9 things that have become obsolete in the past 20 years

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  • As technology advances, things that were once innovative and groundbreaking are becoming obsolete.
  • In the past 20 years along, VHS tapes, one-hour photo labs, and phone booths are some of the things that have almost completely disappeared.
  • Here are nine things that have become obsolete in the past 20 years.
  • Visit Business Insider's homepage for more stories.

Technology is always hurtling forward.

A little over a century ago, entire industries related to horse-drawn transportation disappeared overnight with the advent of the automobile. More recently, advances in music recording technology have helped us transition from records to cassettes, CDs, and finally MP3s and digital streaming.

While you might not be consciously aware of the feverish pace of change today, it's easy to look back on dozens of technologies that are now completely obsolete thanks to the march of progress.

Read on to see nine things that have become utterly obsolete in the last 20 years, from VCRs to PDAs, and much more.

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One-hour photo labs used to occupy street corners and malls — now there are fewer than 200 still standing in America.

One-hour photo labs used to occupy street corners and malls — now there are fewer than 200 still standing in America.

Smartphone cameras have made photography a mundane activity.

But for decades, taking pictures with a camera meant choosing photographic movements carefully, since rolls of film held a finite number of shots and required taking the film to be processed and printed.

As technology improved in the late 1970s, week-long photo processing services often performed by specialty camera shops gave way to one-hour photo labs. These labs popped up in department stores, grocery stores, camera shops, and even stand-alone huts with pricey street-corner real estate.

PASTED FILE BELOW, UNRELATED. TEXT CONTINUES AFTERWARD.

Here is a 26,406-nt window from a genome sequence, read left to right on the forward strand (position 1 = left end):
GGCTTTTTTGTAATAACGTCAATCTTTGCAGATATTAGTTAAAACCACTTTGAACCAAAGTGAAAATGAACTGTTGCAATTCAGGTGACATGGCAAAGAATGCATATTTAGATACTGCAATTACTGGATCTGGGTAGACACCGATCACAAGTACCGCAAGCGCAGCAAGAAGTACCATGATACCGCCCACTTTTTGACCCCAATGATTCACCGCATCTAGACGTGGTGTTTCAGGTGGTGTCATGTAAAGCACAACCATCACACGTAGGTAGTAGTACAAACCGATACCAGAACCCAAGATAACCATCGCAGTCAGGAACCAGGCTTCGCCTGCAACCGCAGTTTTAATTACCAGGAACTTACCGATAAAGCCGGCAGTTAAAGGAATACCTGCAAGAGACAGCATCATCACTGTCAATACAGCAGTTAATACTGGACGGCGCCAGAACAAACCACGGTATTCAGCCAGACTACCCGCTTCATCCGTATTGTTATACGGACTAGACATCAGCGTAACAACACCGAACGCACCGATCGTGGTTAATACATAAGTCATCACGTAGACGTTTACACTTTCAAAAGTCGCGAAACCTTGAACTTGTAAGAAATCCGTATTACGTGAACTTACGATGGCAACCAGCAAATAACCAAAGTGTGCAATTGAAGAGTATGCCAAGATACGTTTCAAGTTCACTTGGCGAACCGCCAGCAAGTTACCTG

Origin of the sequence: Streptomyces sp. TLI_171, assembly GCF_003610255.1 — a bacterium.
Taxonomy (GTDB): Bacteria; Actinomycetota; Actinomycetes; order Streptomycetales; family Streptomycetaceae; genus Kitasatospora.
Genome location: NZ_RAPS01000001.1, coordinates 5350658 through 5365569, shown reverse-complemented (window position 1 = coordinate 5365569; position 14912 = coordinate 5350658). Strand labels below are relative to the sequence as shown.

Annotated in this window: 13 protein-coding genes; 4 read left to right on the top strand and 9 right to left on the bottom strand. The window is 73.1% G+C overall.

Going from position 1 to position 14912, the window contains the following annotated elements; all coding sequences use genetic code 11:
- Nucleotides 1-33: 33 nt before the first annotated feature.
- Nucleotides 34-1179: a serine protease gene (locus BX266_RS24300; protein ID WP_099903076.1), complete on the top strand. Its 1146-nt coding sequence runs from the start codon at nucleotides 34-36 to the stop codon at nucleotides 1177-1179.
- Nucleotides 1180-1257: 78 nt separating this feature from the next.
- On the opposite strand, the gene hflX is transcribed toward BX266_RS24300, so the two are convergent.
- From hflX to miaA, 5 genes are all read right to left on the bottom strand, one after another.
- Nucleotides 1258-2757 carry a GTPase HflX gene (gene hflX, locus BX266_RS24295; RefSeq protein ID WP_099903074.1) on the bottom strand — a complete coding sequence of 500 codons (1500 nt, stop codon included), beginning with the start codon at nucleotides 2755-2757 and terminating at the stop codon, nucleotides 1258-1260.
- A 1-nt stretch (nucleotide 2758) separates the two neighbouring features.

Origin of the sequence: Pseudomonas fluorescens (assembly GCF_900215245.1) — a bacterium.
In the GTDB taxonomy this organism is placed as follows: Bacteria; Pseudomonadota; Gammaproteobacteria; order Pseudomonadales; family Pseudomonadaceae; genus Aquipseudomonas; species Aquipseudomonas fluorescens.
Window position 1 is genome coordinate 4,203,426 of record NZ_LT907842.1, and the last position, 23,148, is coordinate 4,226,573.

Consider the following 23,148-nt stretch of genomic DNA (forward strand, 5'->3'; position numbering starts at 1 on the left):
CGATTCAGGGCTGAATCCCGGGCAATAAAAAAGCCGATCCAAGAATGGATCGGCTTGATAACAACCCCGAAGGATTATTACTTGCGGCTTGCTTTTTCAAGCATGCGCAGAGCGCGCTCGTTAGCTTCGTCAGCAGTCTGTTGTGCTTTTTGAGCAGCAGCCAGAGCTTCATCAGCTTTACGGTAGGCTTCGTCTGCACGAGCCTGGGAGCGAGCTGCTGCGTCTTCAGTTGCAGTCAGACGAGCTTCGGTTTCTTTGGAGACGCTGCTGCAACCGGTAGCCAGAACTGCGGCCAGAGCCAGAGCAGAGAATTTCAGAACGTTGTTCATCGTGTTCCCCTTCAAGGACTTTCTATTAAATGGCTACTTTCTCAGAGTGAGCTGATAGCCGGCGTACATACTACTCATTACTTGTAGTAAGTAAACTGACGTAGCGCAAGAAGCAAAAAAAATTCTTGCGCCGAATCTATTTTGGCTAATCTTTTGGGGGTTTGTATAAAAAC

At their peak in 1993, there were 7,600 one-hour labs in the US, and another 14,700 so-called mini-labs inside chain stores like Kmart. If you didn't live through the 1980s and 1990s, it's hard to visualize just how common these stores were.

Of course, it's no surprise what happened to one-hour photo labs, and photo developers in general. As digital cameras and smartphones hit the market, the need for photo developers disappeared virtually overnight.

In 2015, Bloomberg reported that no other US business had declined as much in the preceding 15 years as one-hour photo labs, and by that year, there were just 190 stores still operating anywhere in the country.

For two decades, every computer came with a floppy disk drive to load programs.

For two decades, every computer came with a floppy disk drive to load programs.

The floppy disk's history is inextricably tied to the growth of the personal computer.

While an eight-inch version of the floppy dates back to 1967, the first IBM PC shipped with a 5.25-inch floppy in 1981. It held 360 kilobytes of data, which is about a third of megabyte.

It was called a "floppy" drive because the data disc was enclosed in a flexible sheath, but the name stuck even for the far more rigid 3.5-inch version which quickly became standard equipment on PCs for the next two decades.

Until the rise of CDs, floppy disks were the standard medium for how software was packaged, sold, and installed. It wasn't unusual, for example, to get a box with a dozen floppy disks to install a large program (Microsoft Office 97 came on 55 floppy disks). Eventually, not only did software become too large, but even a single user file — like an MP3 song file — couldn't fit on a floppy, which held just 1.44MB.

Despite how universal the floppy was, there was enormous interest in replacing it for standard file transfers. In the mid-1990s, many consumers owned storage drives like the Iomega Zip drive, which read interchangeable 100MB cartridges, for example, and around 2000, USB flash drives finally offered a simple, affordable, and high-capacity solution that's still routinely used today.

1998 was the beginning of the end for the venerable floppy. Apple unveiled the iMac G3, the first personal computer without a floppy, and PC makers slowly followed suit over the next few years. Floppies hung on for a number of years, but Sony — the last floppy disk maker on earth — stopped manufacturing disks in March of 2011.

Even though floppy disks are now totally obsolete, they live on as the "save" icon on many computer programs — even if young people have no idea what it is.